تجزیه و تحلیل سیستم خطی RED
|کد مقاله||سال انتشار||مقاله انگلیسی||ترجمه فارسی||تعداد کلمات|
|27871||2002||15 صفحه PDF||سفارش دهید||محاسبه نشده|
Publisher : Elsevier - Science Direct (الزویر - ساینس دایرکت)
Journal : Computer Communications, Volume 25, Issue 18, 1 December 2002, Pages 1736–1750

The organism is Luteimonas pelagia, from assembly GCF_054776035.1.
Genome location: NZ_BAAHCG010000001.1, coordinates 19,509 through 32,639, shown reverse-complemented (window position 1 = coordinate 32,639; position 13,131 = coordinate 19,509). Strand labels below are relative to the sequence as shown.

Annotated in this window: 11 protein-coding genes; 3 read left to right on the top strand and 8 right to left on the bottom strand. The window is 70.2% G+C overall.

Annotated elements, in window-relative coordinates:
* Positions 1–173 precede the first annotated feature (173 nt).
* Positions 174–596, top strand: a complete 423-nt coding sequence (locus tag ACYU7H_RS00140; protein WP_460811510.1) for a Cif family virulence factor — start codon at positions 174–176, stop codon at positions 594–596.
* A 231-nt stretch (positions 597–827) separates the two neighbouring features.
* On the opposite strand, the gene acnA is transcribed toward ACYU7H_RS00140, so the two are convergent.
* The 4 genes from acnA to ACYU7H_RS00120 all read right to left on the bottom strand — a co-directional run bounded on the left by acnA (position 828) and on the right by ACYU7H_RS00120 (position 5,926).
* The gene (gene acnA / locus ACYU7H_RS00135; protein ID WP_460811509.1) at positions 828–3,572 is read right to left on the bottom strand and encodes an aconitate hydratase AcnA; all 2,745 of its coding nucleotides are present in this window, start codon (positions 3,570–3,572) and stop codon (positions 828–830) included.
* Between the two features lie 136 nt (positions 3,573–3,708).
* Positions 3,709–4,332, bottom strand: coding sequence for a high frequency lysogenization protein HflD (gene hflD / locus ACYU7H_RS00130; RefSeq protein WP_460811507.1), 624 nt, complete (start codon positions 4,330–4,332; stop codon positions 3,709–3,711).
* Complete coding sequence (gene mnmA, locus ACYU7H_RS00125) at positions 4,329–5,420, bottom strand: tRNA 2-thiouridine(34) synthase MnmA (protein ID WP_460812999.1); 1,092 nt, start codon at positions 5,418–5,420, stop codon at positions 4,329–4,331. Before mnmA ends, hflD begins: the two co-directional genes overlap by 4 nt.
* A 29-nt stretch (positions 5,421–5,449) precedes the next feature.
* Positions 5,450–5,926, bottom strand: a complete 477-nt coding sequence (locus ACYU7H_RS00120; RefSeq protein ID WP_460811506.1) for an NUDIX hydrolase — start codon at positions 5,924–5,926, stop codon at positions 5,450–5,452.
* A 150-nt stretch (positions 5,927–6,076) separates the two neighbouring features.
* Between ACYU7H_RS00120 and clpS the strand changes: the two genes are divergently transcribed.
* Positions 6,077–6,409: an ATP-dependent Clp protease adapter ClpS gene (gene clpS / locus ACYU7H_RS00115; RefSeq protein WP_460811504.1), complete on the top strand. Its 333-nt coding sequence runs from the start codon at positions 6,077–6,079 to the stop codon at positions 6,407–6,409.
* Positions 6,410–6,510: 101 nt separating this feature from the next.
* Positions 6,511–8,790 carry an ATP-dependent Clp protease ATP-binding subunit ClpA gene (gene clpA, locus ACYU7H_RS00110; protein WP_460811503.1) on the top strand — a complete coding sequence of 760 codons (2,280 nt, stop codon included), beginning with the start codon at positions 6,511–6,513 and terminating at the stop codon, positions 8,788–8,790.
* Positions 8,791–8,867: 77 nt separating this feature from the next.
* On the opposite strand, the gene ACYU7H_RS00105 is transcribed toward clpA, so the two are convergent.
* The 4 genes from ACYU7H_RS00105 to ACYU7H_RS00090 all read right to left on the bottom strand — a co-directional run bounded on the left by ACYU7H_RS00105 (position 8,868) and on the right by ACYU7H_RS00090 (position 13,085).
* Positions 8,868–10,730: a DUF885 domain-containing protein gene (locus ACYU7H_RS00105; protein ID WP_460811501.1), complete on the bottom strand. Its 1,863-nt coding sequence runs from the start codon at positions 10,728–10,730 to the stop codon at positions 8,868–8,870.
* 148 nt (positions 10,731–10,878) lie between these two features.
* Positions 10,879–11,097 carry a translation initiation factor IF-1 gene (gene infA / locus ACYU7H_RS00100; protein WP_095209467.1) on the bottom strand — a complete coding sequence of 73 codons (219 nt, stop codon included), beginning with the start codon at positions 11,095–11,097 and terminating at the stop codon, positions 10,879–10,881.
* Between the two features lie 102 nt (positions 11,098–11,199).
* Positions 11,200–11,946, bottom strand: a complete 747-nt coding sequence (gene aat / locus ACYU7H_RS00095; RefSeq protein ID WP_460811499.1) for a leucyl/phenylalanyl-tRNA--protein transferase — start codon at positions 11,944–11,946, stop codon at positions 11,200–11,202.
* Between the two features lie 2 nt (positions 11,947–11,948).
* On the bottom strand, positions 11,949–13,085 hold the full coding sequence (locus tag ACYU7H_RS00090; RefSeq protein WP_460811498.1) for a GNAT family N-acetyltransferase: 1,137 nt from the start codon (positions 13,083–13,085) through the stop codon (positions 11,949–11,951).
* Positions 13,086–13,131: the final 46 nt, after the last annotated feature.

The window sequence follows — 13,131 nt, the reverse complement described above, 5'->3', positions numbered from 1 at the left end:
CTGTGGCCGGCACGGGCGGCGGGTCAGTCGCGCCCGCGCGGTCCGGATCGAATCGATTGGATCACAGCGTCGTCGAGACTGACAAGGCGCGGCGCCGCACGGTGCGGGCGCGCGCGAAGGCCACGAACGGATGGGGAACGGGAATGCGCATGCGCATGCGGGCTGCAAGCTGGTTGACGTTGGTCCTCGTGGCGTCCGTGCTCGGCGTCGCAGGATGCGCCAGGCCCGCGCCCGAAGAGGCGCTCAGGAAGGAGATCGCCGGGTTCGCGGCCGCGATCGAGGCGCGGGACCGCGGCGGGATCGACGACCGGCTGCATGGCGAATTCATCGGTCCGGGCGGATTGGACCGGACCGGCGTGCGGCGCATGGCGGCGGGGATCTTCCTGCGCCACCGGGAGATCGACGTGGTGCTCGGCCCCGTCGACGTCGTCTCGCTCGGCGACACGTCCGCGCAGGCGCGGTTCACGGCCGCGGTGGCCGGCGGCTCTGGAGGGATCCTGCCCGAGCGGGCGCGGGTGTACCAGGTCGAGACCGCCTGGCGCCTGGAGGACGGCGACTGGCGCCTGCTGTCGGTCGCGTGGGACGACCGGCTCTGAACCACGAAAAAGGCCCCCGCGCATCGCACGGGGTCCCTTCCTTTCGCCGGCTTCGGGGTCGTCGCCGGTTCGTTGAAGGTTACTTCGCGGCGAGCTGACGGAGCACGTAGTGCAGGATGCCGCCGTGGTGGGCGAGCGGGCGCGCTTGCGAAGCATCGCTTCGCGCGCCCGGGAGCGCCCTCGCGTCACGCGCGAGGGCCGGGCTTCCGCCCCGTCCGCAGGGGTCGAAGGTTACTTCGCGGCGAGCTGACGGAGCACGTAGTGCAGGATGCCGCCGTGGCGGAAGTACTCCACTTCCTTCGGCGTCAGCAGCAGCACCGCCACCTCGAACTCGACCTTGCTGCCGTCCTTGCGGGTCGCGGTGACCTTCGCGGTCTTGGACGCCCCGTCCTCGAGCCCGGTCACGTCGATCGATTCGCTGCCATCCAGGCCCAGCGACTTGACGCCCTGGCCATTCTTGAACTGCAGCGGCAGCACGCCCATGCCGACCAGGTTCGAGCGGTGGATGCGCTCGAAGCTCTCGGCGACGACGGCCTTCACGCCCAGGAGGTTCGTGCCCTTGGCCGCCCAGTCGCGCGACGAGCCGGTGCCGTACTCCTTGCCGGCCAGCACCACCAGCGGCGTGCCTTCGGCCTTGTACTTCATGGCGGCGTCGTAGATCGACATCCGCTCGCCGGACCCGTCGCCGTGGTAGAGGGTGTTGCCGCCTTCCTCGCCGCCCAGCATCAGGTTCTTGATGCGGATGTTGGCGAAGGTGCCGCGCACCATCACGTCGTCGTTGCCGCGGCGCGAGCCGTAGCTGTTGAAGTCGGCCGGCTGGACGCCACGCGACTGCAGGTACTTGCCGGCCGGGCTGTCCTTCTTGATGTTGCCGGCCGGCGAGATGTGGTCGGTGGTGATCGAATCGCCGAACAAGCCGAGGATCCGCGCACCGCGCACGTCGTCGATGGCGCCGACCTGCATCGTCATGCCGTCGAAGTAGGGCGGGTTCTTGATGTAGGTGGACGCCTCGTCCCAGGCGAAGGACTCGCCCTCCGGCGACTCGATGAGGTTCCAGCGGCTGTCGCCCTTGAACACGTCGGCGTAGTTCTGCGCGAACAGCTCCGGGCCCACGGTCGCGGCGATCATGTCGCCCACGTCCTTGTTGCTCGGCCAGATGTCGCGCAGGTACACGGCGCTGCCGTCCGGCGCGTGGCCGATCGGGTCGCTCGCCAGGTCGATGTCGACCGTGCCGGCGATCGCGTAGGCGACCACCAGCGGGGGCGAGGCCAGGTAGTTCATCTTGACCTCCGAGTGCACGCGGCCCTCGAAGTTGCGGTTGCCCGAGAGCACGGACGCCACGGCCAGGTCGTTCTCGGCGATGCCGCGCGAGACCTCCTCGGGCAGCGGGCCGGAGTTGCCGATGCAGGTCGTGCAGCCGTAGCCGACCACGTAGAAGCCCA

The random early detection (RED) algorithm proposed by Floyd and Jacobson [IEEE/ACM Trans. Networking 1 (4) (1993) 397] is a simple and quite effective mechanism for active queue management and as a result has been widely implemented in Internet routers. While RED certainly performs better than drop-tail, its parameters are difficult to tune to give good performance under different congestion scenarios. Also, studies have shown that RED does not stabilize the queue lengths in routers, because its equilibrium queue length strongly depends on the number of active TCP connections. As a result numerous variants of RED have been proposed to work around the performance problems of RED. In this paper, using inferences drawn from a linear systems analysis, we provide an insight into why RED is difficult to tune. The same linear systems analysis is used to show that the DRED algorithm proposed in [Computer 36 (2–3) (2001) 203; Comput. Commun. 24 (12) 2001 1170] overcomes the performance limitations of RED [IEEE/ACM Trans. Network. 1 (4) (1993) 397].